The Aurangabad Bench of Bombay High Court recently acquitted a death row convict in a POCSO case taking exception to the “insensitive manner in which prosecution investigated the crime, collected evidence and conducted the trial.”
The High Court was hearing an appeal filed by a man accused of rape, murder under the Indian Penal Code along with aggravated penetrative sexual assault under the Protection of Children from Sexual Offences Act, 2012. The Sessions Court had awarded him the death sentence in 2017.
A Bench of Justices Ravindra V Ghuge and BU Debadwar also issued directions to the Directorate of Prosecution, Maharashtra, to initiate action against those responsible for loss of material evidence and non-examination of material witnesses.
Observing that the prosecution was irresponsible in collecting key evidence, the court said, “It is unfortunate that such amount of hard work is met with an order of acquittal at our unfortunate hands only because the prosecution has not collected evidence and has not even taken efforts to get a result from the Forensic Science Laboratory as regards the nylon string C-1 and E.”
The Additional Sessions Judge also drew some sharp criticism from the High Court Bench for sentencing the accused to death. The Bench said, “We are equally surprised by the manner in which the learned Additional Sessions Judge (Special Judge), Gangakhed, Dist. Parbhani has decided Special (POCSO) Case No. 2 of 2017. We find that the learned Judge has referred to portions of the examination-in-chief of prosecution witnesses and has overlooked their cross-examination, while drawing his conclusions. So also, the said Presiding Officer was under a duty to direct the prosecution to bring forth such witnesses or pieces of evidence which were necessary for reaching the correct conclusion. He should have paid attention to the fact that the nylon string “C-1” by which the victim was strangulated had also gone missing. Every case has to be dealt with by the Presiding Officer with sensitivity and such cases involving children of a tender age, should be dealt with, with utmost sensitivity.”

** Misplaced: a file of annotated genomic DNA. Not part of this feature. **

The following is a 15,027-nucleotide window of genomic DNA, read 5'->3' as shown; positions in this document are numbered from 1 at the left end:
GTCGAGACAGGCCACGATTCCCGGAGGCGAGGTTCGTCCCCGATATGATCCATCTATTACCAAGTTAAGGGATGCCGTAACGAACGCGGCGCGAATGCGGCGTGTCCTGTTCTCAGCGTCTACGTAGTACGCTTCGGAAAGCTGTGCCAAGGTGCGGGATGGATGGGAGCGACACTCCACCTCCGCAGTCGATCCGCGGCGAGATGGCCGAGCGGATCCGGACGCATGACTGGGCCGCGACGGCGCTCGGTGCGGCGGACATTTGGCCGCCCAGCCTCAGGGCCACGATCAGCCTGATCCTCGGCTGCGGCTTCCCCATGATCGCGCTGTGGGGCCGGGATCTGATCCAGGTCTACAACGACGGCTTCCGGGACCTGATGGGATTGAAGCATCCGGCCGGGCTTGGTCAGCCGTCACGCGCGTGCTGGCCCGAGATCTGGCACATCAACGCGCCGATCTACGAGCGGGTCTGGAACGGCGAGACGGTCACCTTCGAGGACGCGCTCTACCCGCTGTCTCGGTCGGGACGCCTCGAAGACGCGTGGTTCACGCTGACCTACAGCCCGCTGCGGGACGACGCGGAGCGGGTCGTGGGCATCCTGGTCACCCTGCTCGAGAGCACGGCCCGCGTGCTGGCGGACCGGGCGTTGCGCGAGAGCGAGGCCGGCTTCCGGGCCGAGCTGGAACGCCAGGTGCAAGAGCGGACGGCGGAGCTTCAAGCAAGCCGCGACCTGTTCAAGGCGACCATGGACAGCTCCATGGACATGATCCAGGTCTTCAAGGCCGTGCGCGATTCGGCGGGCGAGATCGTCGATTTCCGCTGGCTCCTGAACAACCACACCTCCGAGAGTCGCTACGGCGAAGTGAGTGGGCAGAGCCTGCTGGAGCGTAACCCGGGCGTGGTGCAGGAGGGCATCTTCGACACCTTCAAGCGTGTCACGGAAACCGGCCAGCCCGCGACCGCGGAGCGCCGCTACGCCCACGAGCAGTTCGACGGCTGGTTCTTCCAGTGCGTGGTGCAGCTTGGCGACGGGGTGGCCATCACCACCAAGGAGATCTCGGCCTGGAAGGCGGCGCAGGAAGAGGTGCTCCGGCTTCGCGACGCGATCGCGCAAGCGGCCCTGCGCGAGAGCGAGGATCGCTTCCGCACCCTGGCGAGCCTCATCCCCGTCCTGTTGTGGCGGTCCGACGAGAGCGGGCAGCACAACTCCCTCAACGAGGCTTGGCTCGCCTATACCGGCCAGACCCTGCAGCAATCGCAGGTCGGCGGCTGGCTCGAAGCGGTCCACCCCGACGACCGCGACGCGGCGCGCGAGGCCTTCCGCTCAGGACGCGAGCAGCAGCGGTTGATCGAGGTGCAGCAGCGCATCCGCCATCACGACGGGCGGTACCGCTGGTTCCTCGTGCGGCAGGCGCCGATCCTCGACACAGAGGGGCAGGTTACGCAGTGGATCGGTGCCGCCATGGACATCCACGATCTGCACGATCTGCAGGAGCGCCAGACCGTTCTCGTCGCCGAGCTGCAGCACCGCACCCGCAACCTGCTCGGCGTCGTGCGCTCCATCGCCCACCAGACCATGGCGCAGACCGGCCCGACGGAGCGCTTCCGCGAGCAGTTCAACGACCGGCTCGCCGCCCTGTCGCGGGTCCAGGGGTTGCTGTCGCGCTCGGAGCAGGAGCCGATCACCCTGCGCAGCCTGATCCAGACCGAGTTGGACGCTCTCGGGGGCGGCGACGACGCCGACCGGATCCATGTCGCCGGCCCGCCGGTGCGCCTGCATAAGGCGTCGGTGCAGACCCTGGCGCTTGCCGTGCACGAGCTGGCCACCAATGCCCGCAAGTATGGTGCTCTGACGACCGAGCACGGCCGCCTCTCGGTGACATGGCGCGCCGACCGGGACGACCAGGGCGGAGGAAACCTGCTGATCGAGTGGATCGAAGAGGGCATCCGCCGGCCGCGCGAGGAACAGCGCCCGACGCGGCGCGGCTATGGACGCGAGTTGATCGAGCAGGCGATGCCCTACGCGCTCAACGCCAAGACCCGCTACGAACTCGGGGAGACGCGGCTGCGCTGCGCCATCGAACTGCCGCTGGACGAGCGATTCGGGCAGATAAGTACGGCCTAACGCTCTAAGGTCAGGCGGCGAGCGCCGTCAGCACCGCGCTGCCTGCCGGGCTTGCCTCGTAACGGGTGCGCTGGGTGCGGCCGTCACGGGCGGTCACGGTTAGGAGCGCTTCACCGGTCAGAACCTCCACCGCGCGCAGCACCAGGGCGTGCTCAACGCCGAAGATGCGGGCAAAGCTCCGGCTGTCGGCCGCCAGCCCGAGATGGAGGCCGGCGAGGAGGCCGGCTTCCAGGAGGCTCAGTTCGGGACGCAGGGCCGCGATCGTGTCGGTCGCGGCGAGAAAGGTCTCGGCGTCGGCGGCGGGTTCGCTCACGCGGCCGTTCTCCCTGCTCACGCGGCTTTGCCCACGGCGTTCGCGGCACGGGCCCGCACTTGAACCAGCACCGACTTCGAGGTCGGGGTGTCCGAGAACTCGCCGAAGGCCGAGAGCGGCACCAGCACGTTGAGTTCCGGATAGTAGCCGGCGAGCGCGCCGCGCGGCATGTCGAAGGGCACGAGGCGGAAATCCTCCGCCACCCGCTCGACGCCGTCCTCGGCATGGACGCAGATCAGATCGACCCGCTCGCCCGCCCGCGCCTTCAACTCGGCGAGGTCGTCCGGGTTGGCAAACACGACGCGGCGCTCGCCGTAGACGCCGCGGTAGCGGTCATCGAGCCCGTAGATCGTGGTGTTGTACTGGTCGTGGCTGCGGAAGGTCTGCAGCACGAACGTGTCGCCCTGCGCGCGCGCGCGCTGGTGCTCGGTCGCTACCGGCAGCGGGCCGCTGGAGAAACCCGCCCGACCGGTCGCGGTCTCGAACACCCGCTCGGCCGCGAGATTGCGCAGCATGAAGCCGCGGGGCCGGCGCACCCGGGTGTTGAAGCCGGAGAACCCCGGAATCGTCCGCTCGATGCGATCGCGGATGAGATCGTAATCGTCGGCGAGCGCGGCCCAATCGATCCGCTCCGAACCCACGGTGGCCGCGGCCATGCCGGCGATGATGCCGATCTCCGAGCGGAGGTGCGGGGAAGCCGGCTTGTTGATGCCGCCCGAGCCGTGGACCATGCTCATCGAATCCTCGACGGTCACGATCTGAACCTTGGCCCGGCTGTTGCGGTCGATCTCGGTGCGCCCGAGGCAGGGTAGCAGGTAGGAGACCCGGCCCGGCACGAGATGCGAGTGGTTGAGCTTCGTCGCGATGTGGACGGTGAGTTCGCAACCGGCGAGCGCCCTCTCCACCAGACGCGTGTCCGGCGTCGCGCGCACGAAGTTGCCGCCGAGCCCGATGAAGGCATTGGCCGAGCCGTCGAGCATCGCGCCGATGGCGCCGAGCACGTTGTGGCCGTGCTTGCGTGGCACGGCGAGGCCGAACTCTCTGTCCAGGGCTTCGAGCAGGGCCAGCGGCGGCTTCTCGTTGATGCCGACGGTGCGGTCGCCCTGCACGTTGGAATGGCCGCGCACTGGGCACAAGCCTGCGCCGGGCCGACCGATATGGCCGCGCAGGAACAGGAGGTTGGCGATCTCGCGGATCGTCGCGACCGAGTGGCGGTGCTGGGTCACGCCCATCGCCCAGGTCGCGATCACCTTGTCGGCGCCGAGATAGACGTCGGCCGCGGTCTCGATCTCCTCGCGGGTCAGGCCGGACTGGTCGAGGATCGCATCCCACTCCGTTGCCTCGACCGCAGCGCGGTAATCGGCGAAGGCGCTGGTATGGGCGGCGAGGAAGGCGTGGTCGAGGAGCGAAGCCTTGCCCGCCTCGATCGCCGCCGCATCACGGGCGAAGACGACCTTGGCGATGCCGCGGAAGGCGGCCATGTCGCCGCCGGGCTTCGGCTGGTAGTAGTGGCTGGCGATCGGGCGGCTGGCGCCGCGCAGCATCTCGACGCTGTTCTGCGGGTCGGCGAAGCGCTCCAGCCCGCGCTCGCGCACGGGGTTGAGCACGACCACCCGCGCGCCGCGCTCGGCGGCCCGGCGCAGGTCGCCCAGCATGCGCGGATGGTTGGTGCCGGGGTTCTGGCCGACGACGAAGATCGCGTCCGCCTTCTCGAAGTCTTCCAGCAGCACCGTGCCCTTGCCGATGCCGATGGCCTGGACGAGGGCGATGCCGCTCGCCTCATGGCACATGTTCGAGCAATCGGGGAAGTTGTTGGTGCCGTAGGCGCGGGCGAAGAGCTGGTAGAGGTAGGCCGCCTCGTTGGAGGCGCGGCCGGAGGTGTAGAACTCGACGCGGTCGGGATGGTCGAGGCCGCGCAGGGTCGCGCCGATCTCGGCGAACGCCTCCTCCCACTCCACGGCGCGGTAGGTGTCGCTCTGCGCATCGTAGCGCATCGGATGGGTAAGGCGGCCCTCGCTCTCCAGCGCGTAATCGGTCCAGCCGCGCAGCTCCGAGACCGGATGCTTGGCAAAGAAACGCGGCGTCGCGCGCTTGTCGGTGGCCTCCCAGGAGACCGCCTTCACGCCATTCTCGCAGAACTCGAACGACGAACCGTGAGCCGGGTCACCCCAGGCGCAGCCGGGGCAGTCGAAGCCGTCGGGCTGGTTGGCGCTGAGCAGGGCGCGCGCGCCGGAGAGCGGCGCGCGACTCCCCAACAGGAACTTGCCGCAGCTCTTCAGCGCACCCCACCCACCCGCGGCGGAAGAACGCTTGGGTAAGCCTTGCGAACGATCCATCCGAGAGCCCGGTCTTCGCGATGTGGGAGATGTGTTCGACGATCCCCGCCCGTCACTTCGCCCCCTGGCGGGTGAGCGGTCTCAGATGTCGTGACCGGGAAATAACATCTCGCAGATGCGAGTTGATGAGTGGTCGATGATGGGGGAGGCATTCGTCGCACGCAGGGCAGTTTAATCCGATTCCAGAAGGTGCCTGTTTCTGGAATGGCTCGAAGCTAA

The prosecution had alleged that the 5-year-old minor’s (victim) grandfather had lodged an FIR after she went missing and during the course of the investigation, her dead body was found floating in a well. It was then revealed that the child was raped and strangled to death which led to his conviction and death sentence.
The prosecution had submitted before the court that the victim was found in a gunny bag with a nylon rope tied around her neck. The similar kind of rope was found in the accused person’s house. But the Court observed that they did not have the “necessary expertise” to compare the fibres on both ropes and that there was a missing piece of string which was absent in the evidence.
A lungi was also recovered which was allegedly used to wrap the body of the deceased. But regarding the Lungi as an important piece of evidence, the court said, “The issue is, as to whether the accused could be convicted on the basis of a lungi, as a solitary piece of evidence in the absence of corroboration.”
Finally, the High Court Bench held: “We do not find such evidence before us which would convince us that it was this accused and no other person who can be said to have committed the crime. The chain of circumstantial evidence is broken at the stages of (a) last seen alive together, (b) sniffer dog, (c) the lungi and (d) the nylon rope. Unless all these links could have held themselves together so as to complete the chain of circumstantial evidence, the accused could not have been held guilty of having committed the crime, it ruled.”
The judgment may be read here:
Mumbai court denies bail to POCSO accused, says 5 year old knows good and bad touch
Touching posterior of a minor amounts to sexual assault: Mumbai POCSO court
Kerala court sentences priest to life imprisonment for raping step daughter